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Plunket's secret army set to hit the streets

Media release
22 September 2003

Plunket's secret army set to hit the streets

The beat of feet and the swish of baby strollers, will reverberate throughout the country as Plunket volunteers hit the streets from 6 - 13 October for Plunket's annual house to house appeal.

For Plunket's New Zealand President, Kaye Crowther, this will be the 27th year she has collected for Plunket.

"It's traditional that Plunket's appeal takes place in October and once the envelope arrives in the letterbox, families anticipate that a collector will call.

"We are fortunate that we can muster a 'secret army' consisting of our volunteer force of 8,000, which swells to around 24,000 during appeal week," she said.

Kaye Crowther says that it is harder to get collectors than in the past and that Kiwi habits of giving have changed since Plunket began its nationwide house to house appeal in 1976.

"The advent of weekend shopping, two income households and longer working weeks for many, Saturday sport, and increased vehicle ownership means that families are busier and spend a lot of time out, particularly on the weekends.

"At one time our house to house appeal was a Saturday event, now it is spread throughout the week. For those who miss the collector, Plunket now has collection buckets at most pharmacies and hundreds of dairies.

"Our sponsors are also involved with Meridian staff collecting, Foodtown and Woolworths stores are collection points, and Huggies and Watties assist with appeal costs.

Kaye Crowther says the way people give has also changed significantly over the years. There are so many charities asking for donations, particularly during September and October, that many families select three or four and give to those.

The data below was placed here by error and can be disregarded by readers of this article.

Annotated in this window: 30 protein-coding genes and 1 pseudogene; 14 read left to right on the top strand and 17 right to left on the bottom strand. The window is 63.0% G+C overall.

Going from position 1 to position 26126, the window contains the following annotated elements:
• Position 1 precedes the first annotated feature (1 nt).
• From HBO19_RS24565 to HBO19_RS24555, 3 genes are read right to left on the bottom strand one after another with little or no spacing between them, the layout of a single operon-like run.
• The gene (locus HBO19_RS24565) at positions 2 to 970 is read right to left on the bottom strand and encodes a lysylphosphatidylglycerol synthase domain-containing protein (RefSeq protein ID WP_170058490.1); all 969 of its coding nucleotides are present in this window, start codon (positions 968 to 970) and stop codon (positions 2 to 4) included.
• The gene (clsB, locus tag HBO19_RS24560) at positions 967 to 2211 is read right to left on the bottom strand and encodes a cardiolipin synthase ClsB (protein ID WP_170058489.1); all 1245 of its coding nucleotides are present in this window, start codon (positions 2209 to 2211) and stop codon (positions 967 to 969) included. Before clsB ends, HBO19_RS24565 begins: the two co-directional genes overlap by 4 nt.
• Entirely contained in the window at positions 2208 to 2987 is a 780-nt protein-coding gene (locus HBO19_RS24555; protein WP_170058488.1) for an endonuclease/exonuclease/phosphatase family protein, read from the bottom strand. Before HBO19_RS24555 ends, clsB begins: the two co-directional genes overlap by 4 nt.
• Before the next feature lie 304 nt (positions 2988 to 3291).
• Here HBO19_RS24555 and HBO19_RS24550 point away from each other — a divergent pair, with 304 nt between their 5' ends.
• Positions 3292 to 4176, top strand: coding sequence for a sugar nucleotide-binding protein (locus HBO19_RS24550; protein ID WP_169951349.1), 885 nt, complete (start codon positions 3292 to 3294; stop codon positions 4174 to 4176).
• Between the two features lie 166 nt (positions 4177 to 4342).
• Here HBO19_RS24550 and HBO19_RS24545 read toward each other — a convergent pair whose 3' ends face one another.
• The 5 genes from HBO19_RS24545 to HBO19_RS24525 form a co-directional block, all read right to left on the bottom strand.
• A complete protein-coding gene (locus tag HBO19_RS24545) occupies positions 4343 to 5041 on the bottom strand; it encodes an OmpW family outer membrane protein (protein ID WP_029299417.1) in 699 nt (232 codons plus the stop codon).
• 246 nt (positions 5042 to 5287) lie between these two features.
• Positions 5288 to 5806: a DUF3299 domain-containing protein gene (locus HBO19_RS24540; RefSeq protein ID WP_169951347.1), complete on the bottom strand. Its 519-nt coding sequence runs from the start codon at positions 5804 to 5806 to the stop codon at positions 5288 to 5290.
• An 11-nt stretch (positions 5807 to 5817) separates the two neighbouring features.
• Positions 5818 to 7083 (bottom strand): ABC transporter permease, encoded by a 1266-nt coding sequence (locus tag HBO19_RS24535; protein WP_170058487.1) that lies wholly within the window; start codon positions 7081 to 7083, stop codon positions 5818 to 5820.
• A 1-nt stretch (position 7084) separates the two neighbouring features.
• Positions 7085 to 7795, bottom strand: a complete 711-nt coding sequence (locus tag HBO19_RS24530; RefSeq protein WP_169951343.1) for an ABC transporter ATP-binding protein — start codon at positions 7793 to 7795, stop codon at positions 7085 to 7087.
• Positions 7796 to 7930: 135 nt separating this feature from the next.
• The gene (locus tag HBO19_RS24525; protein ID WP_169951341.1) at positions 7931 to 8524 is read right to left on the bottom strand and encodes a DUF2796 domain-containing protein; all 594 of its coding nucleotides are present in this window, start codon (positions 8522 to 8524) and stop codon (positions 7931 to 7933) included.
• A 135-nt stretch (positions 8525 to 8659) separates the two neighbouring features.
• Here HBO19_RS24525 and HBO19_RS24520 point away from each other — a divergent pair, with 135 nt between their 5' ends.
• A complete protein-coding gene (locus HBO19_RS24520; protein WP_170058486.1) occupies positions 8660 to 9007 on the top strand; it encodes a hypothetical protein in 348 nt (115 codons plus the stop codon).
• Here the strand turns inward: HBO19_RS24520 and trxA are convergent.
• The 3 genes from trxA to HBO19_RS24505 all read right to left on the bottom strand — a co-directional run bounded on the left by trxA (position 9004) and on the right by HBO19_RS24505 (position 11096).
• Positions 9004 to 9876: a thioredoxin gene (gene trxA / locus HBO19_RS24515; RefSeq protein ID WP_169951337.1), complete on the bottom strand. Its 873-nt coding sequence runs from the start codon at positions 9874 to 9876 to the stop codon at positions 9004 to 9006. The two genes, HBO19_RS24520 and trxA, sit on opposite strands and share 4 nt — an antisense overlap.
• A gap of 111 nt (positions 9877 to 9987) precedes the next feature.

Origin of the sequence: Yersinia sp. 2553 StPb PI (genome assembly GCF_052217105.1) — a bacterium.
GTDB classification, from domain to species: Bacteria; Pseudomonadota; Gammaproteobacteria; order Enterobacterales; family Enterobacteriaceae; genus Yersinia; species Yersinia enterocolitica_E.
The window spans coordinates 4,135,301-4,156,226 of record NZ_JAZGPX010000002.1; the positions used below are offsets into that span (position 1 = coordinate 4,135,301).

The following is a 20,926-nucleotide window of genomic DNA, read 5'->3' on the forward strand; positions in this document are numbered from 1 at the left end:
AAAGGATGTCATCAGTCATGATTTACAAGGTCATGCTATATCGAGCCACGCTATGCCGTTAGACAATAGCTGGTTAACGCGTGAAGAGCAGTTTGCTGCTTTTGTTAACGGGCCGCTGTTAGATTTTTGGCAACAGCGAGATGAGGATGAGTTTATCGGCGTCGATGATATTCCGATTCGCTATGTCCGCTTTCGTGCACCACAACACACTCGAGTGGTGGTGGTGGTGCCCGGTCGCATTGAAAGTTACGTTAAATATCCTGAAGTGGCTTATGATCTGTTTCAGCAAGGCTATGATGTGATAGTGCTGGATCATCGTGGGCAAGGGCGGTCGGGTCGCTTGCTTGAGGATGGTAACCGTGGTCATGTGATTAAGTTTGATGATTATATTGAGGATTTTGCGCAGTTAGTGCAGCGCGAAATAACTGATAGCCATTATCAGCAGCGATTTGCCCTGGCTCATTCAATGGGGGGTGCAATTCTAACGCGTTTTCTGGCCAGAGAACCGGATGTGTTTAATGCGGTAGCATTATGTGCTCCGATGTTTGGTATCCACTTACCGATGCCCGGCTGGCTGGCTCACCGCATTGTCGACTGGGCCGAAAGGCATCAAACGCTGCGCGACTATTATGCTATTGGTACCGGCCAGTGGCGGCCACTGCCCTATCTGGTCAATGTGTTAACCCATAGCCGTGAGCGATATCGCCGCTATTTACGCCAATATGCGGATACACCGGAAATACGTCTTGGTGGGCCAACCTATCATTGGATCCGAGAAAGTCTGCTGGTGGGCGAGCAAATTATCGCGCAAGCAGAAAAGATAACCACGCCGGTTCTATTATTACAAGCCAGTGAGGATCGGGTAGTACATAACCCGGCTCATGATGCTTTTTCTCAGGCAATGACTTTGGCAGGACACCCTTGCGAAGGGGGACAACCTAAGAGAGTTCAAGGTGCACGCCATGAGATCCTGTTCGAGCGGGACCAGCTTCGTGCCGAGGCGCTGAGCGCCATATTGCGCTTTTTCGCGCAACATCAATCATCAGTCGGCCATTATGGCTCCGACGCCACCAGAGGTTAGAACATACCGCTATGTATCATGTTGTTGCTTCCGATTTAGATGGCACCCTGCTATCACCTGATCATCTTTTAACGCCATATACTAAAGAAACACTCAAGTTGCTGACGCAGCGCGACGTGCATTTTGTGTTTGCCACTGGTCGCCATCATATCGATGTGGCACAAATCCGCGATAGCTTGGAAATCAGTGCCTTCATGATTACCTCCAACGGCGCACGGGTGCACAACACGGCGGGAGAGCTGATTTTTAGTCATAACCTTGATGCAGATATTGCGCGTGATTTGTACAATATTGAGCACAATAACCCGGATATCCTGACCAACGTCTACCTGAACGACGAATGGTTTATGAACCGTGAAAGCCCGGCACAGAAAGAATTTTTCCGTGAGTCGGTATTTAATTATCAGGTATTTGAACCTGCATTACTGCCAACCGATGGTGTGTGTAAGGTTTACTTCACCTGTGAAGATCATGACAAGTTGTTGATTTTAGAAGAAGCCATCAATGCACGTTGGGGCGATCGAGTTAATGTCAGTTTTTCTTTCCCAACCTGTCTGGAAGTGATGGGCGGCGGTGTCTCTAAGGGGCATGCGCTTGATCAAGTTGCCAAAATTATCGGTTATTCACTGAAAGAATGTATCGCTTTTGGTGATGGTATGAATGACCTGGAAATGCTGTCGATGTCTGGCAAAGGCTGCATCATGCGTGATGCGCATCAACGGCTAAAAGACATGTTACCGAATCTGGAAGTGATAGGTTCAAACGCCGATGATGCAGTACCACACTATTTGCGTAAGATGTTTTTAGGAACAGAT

"We have also seen an increase in credit card and postal donations. The average postal donation is now at around $25. Last year we trialled the delivery of the donation envelope to business box numbers and this is now part of our appeal strategy."

The work of organising an appeal is a huge undertaking, but Kaye says the results are worth it.

"Last year we collected $1.1 million and this year we hope to increase that amount to $1.2 million. A large proportion of the money collected in a community stays in that community and helps support the provision of the well child health checks Plunket delivers. It also allows additional services to be provided locally, including carseat rental schemes, antenatal and parenting education support programmes, parent support groups, toy libraries, playgroups and coffee mornings."

Kaye says she is looking forward to releasing a provisional total for the 2003 Plunket appeal on Friday 17 October.

"For our volunteers, mostly young mums, the next year's appeal begins the moment the last appeal ends. Our branches begin in earnest to organise their community appeal seven months out with orders for appeal items placed.

"Another important aspect is the community liaison that our volunteers undertake, particularly with service organisations, among them Lions, Rotary, Altrusa and Girl Guides, who give their time to collect for the Plunket appeal."

Kaye Crowther says for thousands of families the Plunket appeal is a family activity.

The whole Crowther family still turns out en masse for the appeal and last year Kaye found herself pushing a stroller again as her first grand-daughter, Emily, was introduced to the Plunket appeal.

"Plunket spans generations. My involvement has always been strong as I've seen the value of the organisation and how it assists families in communities throughout New Zealand.

"Our children are in fact our future and if we can't get it right for them in their early years, what chance do they have later on. As an agency and retirement consultant, working with the elderly I see the effects of not having strong families in society.

"As a society we don't place enough emphasis on children and families. Research and overseas expertise is telling us that the most important years are the first three years - we must put resource into them. What better way than contributing to this important appeal."

ends

NB The Royal New Zealand Plunket Society is New Zealand's leading well child health provider caring for over 50,000 new baby cases each year and making over 505,500 home and clinic visits annually. The Society employs over 980 staff and has 8,000 volunteers throughout New Zealand.


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